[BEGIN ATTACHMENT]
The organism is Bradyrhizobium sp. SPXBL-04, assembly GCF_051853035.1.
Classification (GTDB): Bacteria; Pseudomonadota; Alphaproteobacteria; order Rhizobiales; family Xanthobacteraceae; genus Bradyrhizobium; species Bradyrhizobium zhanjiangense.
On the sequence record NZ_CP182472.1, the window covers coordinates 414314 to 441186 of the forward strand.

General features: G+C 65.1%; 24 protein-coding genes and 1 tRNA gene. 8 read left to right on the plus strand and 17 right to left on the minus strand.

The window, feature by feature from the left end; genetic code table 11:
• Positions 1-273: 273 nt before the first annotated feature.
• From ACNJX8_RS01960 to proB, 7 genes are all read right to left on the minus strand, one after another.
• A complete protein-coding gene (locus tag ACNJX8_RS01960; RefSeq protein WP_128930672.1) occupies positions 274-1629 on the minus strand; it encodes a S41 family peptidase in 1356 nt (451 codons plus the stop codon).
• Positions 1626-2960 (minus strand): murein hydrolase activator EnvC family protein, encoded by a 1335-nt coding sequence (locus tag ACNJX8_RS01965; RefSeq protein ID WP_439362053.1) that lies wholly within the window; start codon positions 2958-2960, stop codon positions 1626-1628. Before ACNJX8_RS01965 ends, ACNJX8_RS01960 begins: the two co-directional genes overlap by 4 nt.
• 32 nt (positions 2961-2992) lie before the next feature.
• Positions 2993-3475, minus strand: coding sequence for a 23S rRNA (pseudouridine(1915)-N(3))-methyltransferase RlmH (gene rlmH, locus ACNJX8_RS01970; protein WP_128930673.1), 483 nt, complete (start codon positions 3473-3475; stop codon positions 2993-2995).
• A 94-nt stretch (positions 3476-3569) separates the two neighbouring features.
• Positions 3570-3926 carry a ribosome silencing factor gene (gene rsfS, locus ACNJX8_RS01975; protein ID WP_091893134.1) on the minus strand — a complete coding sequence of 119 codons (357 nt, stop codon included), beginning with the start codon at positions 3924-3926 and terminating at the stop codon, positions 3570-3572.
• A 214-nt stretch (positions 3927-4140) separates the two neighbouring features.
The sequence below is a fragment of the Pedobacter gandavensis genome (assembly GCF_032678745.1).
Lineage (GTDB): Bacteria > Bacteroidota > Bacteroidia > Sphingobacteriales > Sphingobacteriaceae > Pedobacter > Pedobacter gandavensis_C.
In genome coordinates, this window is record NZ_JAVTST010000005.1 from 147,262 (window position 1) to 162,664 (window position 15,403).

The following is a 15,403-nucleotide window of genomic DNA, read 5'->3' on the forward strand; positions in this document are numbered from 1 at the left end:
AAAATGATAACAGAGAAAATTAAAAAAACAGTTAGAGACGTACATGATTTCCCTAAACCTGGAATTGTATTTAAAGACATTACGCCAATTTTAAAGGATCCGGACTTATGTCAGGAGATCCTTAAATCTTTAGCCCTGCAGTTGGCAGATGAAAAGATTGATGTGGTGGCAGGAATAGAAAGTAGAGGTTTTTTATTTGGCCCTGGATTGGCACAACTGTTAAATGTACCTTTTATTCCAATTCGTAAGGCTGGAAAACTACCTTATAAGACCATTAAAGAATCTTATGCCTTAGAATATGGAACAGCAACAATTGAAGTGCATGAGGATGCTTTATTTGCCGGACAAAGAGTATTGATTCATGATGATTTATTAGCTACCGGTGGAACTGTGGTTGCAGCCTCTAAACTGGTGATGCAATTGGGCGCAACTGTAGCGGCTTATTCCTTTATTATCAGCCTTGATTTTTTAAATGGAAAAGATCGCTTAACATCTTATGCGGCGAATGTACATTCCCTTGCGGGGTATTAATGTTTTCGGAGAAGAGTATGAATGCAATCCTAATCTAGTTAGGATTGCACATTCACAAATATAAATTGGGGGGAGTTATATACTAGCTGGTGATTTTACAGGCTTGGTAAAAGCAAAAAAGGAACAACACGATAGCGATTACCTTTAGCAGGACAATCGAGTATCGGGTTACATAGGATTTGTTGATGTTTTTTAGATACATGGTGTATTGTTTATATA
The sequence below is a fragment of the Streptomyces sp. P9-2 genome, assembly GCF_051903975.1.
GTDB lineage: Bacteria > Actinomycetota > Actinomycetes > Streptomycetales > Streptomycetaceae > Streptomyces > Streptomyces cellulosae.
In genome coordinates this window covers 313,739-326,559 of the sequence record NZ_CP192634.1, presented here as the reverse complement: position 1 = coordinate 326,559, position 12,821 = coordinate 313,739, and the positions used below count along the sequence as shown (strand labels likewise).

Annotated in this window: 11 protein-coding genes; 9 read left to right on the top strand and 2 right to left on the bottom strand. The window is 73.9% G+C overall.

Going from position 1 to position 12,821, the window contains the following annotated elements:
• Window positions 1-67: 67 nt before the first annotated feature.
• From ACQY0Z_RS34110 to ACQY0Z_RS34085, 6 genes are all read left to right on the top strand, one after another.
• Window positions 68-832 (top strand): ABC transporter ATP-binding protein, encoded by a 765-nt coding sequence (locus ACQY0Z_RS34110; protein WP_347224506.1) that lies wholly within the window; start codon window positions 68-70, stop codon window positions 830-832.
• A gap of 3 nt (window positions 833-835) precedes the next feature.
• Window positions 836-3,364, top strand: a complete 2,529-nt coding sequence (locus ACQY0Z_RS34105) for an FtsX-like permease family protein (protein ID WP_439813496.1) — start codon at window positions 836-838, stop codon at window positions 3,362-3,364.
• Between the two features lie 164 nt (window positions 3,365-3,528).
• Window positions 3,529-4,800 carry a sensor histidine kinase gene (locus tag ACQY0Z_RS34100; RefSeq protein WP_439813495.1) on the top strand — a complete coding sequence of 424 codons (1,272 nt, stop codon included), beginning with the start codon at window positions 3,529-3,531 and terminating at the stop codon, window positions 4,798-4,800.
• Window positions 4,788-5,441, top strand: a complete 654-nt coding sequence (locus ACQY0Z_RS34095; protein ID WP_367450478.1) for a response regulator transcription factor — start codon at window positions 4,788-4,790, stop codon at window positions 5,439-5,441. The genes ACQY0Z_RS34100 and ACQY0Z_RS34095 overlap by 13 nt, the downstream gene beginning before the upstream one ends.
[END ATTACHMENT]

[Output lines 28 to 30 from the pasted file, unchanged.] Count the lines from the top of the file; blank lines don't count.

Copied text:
• A gap of 3 nt (window positions 833-835) precedes the next feature.
• Window positions 836-3,364, top strand: a complete 2,529-nt coding sequence (locus ACQY0Z_RS34105) for an FtsX-like permease family protein (protein ID WP_439813496.1) — start codon at window positions 836-838, stop codon at window positions 3,362-3,364.
• Between the two features lie 164 nt (window positions 3,365-3,528).